All the Bright Places by Jennifer Niven
Finch and Violet go to the same high school but don’t move in the same social circles. So when they both find themselves at the top of the school’s bell tower one day, it’s a chance for that to change. Finch is a boy who flirts constantly with death, thinking about different ways to kill himself and researching suicide statistics. He’s known as “Theodore Freak” by his classmates and has a couple of close friends but that’s it. Violet moves among the popular kids at school, but lost her older sister in a car accident the year before, something she’s having problems coping with. The two of them start working on a school project together since Finch tricks Violet into agreeing. For the project, they travel the state of Indiana finding unique places to visit and leaving small things behind. As they travel, the two become closer and more honest with one another about what they are going through. Violet begins to come out of her grief and live more, but something different is happening to Finch.
Niven creates a movie-like novel here with scenes that comes to life complete with cinematography in your mind. There are iconic moments throughout the book, thanks to the plot of them moving from one unique spot to another. Moments that stand out as important and vital even as they are happening, moments that disguise but also highlight what is happening to the two main characters. There is a moment in the middle of the book where things switch and change starts to happen for both characters, but in opposite directions. There is a sense of loss at that moment, of being unable to save someone that echoes suicide right then and there. It is beautifully done.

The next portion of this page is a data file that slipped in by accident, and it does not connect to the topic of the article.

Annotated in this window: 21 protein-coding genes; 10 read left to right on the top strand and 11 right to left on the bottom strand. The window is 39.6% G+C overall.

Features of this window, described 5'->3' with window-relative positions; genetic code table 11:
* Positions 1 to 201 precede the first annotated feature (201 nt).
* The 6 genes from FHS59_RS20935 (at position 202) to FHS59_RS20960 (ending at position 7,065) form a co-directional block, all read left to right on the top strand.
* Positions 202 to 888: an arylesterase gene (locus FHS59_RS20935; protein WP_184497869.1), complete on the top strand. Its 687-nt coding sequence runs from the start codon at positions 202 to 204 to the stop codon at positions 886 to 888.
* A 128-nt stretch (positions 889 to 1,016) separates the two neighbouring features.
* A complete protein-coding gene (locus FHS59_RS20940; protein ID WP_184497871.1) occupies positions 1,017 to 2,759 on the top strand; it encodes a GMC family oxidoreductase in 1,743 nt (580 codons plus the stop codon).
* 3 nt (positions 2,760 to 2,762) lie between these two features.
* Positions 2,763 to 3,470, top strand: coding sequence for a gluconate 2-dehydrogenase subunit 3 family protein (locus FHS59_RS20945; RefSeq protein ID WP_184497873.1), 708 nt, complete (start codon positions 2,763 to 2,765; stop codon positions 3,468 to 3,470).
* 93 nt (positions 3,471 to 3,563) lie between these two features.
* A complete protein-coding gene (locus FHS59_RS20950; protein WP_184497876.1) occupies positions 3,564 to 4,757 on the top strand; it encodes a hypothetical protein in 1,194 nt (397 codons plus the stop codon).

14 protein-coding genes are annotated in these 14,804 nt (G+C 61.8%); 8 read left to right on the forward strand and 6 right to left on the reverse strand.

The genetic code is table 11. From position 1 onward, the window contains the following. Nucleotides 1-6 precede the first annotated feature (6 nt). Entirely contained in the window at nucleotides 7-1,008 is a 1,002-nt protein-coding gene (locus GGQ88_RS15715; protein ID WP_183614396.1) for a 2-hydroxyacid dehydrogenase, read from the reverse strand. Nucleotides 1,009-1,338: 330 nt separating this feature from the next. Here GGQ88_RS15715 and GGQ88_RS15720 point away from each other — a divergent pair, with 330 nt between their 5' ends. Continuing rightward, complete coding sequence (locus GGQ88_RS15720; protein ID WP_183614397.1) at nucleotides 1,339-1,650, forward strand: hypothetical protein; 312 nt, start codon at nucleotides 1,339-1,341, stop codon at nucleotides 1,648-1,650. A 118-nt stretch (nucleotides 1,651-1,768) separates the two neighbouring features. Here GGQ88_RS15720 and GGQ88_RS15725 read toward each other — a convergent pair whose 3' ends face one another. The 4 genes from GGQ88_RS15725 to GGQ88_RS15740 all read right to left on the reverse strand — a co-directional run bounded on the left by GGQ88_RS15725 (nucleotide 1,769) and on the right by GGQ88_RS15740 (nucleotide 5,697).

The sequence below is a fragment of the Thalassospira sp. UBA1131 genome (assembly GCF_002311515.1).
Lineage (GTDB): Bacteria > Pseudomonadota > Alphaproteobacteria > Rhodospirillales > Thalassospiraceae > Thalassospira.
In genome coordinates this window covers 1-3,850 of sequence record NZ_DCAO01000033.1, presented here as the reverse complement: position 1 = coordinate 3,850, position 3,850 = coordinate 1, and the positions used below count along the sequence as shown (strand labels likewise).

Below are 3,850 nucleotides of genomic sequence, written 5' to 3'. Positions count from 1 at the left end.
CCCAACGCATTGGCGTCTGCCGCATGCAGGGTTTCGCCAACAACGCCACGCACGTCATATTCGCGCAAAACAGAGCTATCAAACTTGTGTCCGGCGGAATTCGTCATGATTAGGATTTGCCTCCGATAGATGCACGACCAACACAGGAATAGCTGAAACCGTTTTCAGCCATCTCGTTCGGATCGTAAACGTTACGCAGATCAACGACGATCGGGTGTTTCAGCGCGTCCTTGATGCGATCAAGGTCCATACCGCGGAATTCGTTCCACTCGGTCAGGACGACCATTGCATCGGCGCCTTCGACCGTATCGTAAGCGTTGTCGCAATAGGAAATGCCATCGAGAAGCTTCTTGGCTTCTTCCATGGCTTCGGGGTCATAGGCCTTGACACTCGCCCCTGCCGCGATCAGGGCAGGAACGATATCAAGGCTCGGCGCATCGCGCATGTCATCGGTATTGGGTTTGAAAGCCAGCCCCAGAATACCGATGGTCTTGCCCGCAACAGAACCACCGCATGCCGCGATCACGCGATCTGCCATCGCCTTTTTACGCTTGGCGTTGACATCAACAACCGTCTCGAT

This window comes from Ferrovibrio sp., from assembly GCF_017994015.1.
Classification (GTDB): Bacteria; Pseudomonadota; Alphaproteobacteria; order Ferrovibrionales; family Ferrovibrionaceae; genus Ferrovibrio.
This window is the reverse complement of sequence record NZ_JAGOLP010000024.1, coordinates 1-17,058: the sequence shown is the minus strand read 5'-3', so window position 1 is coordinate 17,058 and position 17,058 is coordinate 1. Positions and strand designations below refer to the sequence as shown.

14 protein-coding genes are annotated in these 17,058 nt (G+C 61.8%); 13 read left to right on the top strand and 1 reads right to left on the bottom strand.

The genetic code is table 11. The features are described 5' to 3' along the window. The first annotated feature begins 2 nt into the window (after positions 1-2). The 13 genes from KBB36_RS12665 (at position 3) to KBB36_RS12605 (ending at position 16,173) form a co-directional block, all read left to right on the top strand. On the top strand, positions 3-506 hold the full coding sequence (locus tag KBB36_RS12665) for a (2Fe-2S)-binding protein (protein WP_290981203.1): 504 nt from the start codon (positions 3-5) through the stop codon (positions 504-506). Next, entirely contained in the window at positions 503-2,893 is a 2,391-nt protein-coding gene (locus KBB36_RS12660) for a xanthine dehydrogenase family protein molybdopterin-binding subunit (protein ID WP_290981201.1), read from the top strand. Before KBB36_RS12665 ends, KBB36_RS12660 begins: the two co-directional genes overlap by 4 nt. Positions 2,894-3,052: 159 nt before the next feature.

The two main characters are brilliantly written as well. The sorrowful Violet who can’t see her way towards trying at school or connecting with others at all and who finds her light in Finch that moves her forward. The clever and sarcastic Finch who steeps himself in dark thoughts but flares alive, sleepless and awake, desperate never to fall into the trap of sleeping for days or months again. He is a deep character, fighting being bipolar on his own.
Niven writes with a simple beauty that will appeal to teens, especially as they explore these complicated subjects. Appropriate for ages 15-18.
Reviewed from ARC received from Knopf.